If the Afghanistan alarm bells were not ringing in Wellington over the last weekend – they should have been

The weekend saw four significant events that should be giving New Zealand’s foreign affairs and defence specialists cause for grave concern about our current risk exposures in Afghanistan.

These events are a reported riot in the capital of Kabul, a sudden ramp-up in military operations against Al Qaeda-aligned Taliban on the route between Khost and the capital, a video conference between presidents Hamid Karzai and Barack Obama, and Defence Minister Wayne Mapp’s announcement that the government is investigating allegations that prisoners taken by Afghan units receiving support from New Zealand SAS troops are being handed over to the national security directorate where they are at risk of being tortured.

The Kabul riot was a bloody ethnic clash between feuding Hazaras protesters and Kuchi nomads that ended with the police firing into the brawling crowd, 18 people reported dead, countless numbers injured, a police station torched, and the United Nations calling on “all parties to cease violence, to exercise restraint, and to maintain law and order”.

The major military operation was a joint attack by International Security Assistance Forces and Afghan army personnel on one of the country’s most dangerous Taliban networks, the Haqqani Group. It was designed to disrupt the Group’s operations from its havens along the West Pakistan border through the highway that links Khost and Paktia province staging points that are used to mount attacks on the capital of Kabul. Afghan authorities claim more than 20 insurgents – including Arab, Chechen and Pakistani fighters – were killed in the course of the operation.

The video-conference between the two presidents produced a curious call from Karzai for a strategic review to find more effective ways to fight the war. With one eye on Afghan voters who are due to elect a new Parliament next month, Karzai once more distanced himself from his most important foreign ally. In a statement issued after the video conference, he revealed that he had written to President Obama and asked for “a strategic review of the current counter terrorism approach on the basis of the rightful demands of the people of Afghanistan that terrorism cannot be fought in Afghan villages.”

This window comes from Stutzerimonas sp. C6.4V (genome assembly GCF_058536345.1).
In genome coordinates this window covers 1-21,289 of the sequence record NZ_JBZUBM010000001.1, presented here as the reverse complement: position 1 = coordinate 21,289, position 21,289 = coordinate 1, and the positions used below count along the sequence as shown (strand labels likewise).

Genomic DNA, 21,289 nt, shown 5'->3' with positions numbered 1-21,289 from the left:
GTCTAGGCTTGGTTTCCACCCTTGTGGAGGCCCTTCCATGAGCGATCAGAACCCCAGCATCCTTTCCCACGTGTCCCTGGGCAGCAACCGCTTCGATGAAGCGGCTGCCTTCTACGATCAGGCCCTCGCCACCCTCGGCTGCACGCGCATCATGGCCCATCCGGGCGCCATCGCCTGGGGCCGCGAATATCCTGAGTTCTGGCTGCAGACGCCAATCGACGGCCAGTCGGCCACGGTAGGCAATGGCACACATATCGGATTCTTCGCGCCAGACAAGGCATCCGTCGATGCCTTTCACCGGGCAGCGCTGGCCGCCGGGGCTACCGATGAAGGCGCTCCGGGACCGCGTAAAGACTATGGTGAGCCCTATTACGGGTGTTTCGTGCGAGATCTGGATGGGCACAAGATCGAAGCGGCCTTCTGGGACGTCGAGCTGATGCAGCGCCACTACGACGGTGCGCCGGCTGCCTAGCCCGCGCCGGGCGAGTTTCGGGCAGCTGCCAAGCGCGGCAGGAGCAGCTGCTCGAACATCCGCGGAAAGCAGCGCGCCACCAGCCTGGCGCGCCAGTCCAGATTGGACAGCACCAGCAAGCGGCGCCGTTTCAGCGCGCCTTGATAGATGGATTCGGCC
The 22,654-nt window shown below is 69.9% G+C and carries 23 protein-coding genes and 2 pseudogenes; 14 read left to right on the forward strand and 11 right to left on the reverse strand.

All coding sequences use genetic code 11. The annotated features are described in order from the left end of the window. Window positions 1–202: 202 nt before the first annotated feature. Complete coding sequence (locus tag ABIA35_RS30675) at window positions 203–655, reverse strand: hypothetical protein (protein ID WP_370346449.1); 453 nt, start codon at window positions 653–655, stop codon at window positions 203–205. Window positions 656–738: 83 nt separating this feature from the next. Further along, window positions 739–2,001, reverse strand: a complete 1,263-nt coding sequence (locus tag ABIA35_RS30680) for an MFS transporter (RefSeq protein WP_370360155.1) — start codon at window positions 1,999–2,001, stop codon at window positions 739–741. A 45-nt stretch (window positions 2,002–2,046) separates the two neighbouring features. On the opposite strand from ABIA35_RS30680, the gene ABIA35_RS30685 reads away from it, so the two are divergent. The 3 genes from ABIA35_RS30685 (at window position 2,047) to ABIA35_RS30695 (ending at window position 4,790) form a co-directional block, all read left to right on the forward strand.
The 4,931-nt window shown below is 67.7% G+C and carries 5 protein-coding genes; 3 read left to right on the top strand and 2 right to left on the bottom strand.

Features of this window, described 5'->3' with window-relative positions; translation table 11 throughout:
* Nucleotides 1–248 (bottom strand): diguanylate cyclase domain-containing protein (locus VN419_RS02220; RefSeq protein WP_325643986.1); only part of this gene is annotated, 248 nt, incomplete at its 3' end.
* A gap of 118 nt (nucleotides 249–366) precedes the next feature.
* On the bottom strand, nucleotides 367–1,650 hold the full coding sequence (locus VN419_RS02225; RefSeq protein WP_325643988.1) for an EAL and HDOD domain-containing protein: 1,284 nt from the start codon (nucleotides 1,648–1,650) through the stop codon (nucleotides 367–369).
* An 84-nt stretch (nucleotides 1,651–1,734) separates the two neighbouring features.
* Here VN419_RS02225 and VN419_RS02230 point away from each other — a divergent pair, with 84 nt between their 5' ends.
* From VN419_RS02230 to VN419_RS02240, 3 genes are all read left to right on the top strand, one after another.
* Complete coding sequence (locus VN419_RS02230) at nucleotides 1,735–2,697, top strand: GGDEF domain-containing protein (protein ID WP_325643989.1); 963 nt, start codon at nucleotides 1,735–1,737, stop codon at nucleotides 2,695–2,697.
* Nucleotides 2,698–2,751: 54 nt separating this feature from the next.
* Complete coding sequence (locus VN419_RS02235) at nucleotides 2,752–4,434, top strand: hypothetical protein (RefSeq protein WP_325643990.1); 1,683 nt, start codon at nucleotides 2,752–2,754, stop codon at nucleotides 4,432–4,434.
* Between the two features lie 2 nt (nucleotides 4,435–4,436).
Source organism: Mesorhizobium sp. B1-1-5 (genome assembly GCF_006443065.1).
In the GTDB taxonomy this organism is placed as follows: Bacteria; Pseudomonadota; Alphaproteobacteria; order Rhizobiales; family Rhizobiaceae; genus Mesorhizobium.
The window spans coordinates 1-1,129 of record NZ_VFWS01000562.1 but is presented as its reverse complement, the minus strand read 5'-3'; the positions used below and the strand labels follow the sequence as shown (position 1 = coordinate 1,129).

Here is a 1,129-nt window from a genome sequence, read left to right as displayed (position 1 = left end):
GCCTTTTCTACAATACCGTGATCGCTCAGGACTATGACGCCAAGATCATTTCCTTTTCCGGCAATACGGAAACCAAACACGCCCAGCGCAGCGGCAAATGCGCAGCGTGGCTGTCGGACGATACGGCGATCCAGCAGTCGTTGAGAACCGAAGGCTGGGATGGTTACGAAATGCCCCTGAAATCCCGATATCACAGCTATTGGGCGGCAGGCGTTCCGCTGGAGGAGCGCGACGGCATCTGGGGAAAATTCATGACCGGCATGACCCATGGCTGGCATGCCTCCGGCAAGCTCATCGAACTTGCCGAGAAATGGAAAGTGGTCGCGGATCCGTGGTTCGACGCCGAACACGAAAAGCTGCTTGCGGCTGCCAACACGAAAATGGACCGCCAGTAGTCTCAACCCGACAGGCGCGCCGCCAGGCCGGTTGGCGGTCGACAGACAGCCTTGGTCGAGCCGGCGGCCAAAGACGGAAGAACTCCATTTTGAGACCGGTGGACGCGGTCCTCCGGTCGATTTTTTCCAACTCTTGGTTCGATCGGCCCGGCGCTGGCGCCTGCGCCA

Effectively, and purely for venal political gain, Karzai is trying to shift the blame for civilian casualties from who fight his government to those who keep his government in power.

The counter-insurgency strategy he wants reviewed has produced positive results that Karzai wilfully ignores. A United Nations analysis of civilian casualties in the first half of this year, compared to the same period last year, finds that the actions of the Taliban and other anti-government elements have produced a 31 percent total increase in conflict-related injuries and deaths, while casualties attributed to pro-government forces fell 30 per cent during the same period, driven by a 64 percent decline in deaths and injuries caused by aerial attacks. What a friend we have in Karzai.

Karzai’s long-term inaction on the issues that divide Hazaras and Kuchis is another ingredient in the volatile mix he expects us to swallow. Both groups consider themselves to be neglected, even oppressed minorities. The Hazaras have historic cause to hate the Taliban, but little reason to see the ineffective Karzai as a savior. The Kuchi are more inclined to see the Taliban and any other anti-government forces as an answer to their prayers. Violence between them has been escalating steadily for the last four years.